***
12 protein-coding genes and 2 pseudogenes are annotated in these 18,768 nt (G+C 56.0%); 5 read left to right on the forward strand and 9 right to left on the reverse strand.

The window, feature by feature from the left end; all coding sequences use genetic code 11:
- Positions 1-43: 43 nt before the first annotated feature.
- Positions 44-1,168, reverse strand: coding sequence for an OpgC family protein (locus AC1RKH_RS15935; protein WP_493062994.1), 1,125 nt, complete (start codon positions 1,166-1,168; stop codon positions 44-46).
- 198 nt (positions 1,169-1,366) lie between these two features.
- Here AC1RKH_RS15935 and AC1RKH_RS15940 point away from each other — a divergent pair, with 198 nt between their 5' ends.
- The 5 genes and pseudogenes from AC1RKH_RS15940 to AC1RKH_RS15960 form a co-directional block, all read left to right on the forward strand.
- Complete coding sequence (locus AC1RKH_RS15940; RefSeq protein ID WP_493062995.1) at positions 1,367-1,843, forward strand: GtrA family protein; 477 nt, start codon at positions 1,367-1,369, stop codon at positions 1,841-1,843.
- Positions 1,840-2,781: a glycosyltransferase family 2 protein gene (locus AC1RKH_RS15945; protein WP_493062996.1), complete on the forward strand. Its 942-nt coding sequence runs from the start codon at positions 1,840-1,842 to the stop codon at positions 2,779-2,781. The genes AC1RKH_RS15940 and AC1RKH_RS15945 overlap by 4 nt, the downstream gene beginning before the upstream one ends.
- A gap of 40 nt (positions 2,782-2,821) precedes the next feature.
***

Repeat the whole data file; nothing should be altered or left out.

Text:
12 protein-coding genes and 2 pseudogenes are annotated in these 18,768 nt (G+C 56.0%); 5 read left to right on the forward strand and 9 right to left on the reverse strand.

The window, feature by feature from the left end; all coding sequences use genetic code 11:
- Positions 1-43: 43 nt before the first annotated feature.
- Positions 44-1,168, reverse strand: coding sequence for an OpgC family protein (locus AC1RKH_RS15935; protein WP_493062994.1), 1,125 nt, complete (start codon positions 1,166-1,168; stop codon positions 44-46).
- 198 nt (positions 1,169-1,366) lie between these two features.
- Here AC1RKH_RS15935 and AC1RKH_RS15940 point away from each other — a divergent pair, with 198 nt between their 5' ends.
- The 5 genes and pseudogenes from AC1RKH_RS15940 to AC1RKH_RS15960 form a co-directional block, all read left to right on the forward strand.
- Complete coding sequence (locus AC1RKH_RS15940; RefSeq protein ID WP_493062995.1) at positions 1,367-1,843, forward strand: GtrA family protein; 477 nt, start codon at positions 1,367-1,369, stop codon at positions 1,841-1,843.
- Positions 1,840-2,781: a glycosyltransferase family 2 protein gene (locus AC1RKH_RS15945; protein WP_493062996.1), complete on the forward strand. Its 942-nt coding sequence runs from the start codon at positions 1,840-1,842 to the stop codon at positions 2,779-2,781. The genes AC1RKH_RS15940 and AC1RKH_RS15945 overlap by 4 nt, the downstream gene beginning before the upstream one ends.
- A gap of 40 nt (positions 2,782-2,821) precedes the next feature.